Thus I wrote a story about these two young girls, under the wing of a particularly harsh teacher, and it turned into a slightly silly piece about academia – an askance look at how a magic college might have been run in the past. Whether or not the Margot and Lisbet in this story will be the same Margaret Strauss and Elizabeth Regen who will be encountered by the D&D group at Iron Forest Games remains to be seen (it is highly likely the Archmage Miriel von Ludendorff alluded to below will be the same character, though).
Week 2 of the Southend Toy Soldiers Club Malifaux campaign saw my Outcasts take on a Gremlin force, in a battle to take ownership of a large pig wandering through the board. The game was quite absurd, with both sides losing almost every model they fielded to a combination of their own misfiring guns and a cataclysmic chain reaction in the centre of the board described below…
While the Mega Man franchise has seen little development since the retro-inspired Mega Man 9 and 10 released some time ago, a number of imitators and homages – including the similarly-staffed Kickstarter success Mighty No. 9 – have taken up the mantle. Azure Striker Gunvolt, finally released in Europe after a period of overseas availability, is one such successor to Mega Man. Gunvolt is quite distinct from any of the Mega Man games by virtue of its core gameplay gimmick, the “Flashfield” weapon, yet the same techniques and mechanics that have contributed to the originals’ success – intuitive level design, well-designed boss fights based on pattern recognition and situational upgrades – are all in evidence. Technically it is a largely well-executed game, but as a whole product it falls down slightly owing to a number of both fundamental and very specific flaws.
Reading up on the upcoming Captain Harlock film, and thinking back over Giant Robo, an OVA I dearly love, drove me to try and write my own homage both to Leiji’s ostracised, misunderstood hero in a future beyond caring and Imagawa’s preoccupation with principles, expectation and duty set against science and scientific ethics. These are huge themes, the very substantial content that makes their respective series – the original Harlock, the excellent My Youth in Arcadia, and the similarly introspective Yamato 2199 on the one hand and the demolition of hubris that is Giant Robo on the other – so enduring.
Trying to write this made it clear I cannot match the narrative highs of either Robo or Yamato 2199. On the other hand, the imaginative impetus these inspirations give did I think create a story that serves as my response to pieces of popular culture that I rate very highly.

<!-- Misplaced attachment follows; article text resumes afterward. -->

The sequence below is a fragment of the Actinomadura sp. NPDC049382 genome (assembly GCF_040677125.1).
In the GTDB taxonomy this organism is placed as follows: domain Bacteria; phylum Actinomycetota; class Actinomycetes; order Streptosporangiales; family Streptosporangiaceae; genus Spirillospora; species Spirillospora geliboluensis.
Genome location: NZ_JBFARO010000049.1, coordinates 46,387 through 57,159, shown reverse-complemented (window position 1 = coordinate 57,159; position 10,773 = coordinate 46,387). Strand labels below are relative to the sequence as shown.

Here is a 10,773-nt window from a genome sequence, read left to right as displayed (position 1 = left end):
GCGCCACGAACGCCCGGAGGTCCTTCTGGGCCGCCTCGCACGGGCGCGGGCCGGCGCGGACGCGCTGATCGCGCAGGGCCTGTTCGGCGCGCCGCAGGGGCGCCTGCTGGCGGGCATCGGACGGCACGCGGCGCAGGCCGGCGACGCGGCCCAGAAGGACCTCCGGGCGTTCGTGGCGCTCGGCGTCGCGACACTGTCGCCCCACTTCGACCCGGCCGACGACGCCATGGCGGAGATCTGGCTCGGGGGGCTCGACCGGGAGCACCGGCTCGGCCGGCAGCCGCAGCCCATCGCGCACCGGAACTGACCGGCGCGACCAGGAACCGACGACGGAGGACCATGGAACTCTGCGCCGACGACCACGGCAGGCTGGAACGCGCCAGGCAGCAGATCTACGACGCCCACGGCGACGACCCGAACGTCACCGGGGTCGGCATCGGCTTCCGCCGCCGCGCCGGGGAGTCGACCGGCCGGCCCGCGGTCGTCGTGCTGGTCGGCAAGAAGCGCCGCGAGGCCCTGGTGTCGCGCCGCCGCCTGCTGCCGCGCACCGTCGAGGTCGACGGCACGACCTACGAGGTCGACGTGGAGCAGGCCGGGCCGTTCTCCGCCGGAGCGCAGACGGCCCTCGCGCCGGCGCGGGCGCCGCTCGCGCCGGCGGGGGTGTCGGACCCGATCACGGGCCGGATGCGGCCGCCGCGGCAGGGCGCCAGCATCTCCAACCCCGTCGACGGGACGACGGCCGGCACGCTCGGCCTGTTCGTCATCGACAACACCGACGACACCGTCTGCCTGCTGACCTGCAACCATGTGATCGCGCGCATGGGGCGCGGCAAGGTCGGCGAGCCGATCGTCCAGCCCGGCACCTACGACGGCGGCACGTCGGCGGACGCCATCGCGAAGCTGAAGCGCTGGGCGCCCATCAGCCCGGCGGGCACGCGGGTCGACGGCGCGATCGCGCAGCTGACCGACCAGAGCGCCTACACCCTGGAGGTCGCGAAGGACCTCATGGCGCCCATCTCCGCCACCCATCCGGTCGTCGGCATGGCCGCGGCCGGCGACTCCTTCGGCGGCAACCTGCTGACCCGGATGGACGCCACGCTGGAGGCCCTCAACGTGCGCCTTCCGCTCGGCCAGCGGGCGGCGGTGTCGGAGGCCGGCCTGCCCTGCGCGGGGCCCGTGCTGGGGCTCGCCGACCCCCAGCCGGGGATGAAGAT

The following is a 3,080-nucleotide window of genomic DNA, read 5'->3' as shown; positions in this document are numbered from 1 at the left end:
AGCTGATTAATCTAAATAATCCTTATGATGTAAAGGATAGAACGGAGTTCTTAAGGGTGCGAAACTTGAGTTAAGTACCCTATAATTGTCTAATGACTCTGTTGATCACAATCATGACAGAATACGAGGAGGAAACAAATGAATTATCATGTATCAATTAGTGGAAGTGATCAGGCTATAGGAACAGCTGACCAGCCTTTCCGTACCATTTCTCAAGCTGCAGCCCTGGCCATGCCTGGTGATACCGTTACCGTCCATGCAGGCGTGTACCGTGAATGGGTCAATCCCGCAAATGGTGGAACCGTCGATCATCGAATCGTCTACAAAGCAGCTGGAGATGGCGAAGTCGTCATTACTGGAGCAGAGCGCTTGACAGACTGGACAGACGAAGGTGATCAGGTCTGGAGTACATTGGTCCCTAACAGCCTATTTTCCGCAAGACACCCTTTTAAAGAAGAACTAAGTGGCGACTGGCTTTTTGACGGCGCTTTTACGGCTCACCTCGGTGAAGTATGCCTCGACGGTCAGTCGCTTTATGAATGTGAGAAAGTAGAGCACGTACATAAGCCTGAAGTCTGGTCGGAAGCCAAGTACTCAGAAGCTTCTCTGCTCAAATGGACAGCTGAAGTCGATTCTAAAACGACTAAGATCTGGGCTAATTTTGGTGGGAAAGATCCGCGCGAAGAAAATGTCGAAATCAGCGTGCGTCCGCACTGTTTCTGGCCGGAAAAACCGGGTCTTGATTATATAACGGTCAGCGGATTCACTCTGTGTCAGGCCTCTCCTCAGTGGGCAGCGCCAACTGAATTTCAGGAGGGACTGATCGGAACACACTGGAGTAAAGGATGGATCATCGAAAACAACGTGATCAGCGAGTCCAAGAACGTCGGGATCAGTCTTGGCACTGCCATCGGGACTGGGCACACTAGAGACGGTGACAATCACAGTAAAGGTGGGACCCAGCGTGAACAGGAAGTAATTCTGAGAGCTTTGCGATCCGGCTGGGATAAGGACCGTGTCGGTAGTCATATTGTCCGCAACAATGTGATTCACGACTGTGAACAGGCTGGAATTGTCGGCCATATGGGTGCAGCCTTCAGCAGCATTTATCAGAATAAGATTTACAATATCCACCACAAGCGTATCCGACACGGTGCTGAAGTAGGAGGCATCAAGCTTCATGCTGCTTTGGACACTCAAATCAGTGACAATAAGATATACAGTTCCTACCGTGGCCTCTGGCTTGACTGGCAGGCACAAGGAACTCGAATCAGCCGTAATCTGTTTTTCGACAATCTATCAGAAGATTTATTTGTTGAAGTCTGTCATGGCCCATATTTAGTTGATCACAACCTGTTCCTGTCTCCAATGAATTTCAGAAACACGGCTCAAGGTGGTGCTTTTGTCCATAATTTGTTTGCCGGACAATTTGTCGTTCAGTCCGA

Note: The opening speech of this story is in equal parts derived from President John Kennedy’s speech at Rice Stadium in 1962 (used to great effect in Public Service Broadcasting‘s 2015 album The Race for Space), and Professor Vogler’s “Beautiful Night” speech from Giant Robo.
Today, my local wargaming club, Southend Toy Soldiers Club, began a Malifaux campaign, starting with small games and building up using the official Wyrd Wave 3 campaign rules.
I have entered using an Outcasts faction, and my first game was against Neverborn. In the campaign system, players do not start with a Master but instead a Henchman and a limited crew. Mine is Taelor, with support from two Ronin and Rusty Alyce.
In this first game we had an even more limited force – 25 soulstones including the Henchman. The lists were as follows:
3 Soulstone Cache
The Strategy selected was Turf War. I selected the Schemes Bodyguard (for Taelor) and Entourage. My opponent selected A Line In The Sand and Entourage. The final score was 9-7 to me, having scored maximum points for a revealed Bodyguard, 3 points for Turf War and 2 points for a revealed Entourage, versus my opponent scoring 3 points for Turf War, 1 for a revealed Line in the Sand and 3 for a revealed Entourage.
Following the game, I recruited a Freikorpsmann and drew cards for injuries. One of my Ronin gained the injury Unfocused, meaning in future games she cannot take the Focus action.
What follows is a very special kind of battle report, given that apparently a magically-empowered small child killed two highly-trained mercenaries…
Although The Legend of the Galactic Heroes is an anime I greatly enjoy, its immense scope (110 episodes, detailing the rise and fall of immense superpowers through the lens of two men who emerge as their figureheads) makes it a challenging prospect to write about. It is not just epic in terms of its plot – epic in the sense of scale, with planets and star systems changing hands and yet also in the sense of character, talking about the rise of charismatic leaders of men with ambitions to bring down political entities centuries old – but in terms of ambition as a piece of fiction. It presents two entire ideologies embodied by its warring factions, in a sense – monarchy (and a quasi-respectable monarchy under an “enlightened” ruler at that) versus democracy (a corrupt, self-serving democracy that is no more enlightened than the monarchy it fights againt) with capital – the private sector and corporate interests represented by Phezzan – and religion, via both the spirituality of the Empire and the mysterious, destabilising Earth Cult – as third-parties who play both sides. This scale makes discussion of the series as a whole less fruitful than character studies or discussion of individual plot arcs – but these are still articles I have trouble beginning to write. More accessible is the creator of The Legend‘s, Yoshiki Tanaka’s, more recently adapted work, The Heroic Legend of Arslan. Currently two episodes into its 2015 adaptation, Arslan presents the same thematic intent as Galactic Heroes but within a different context.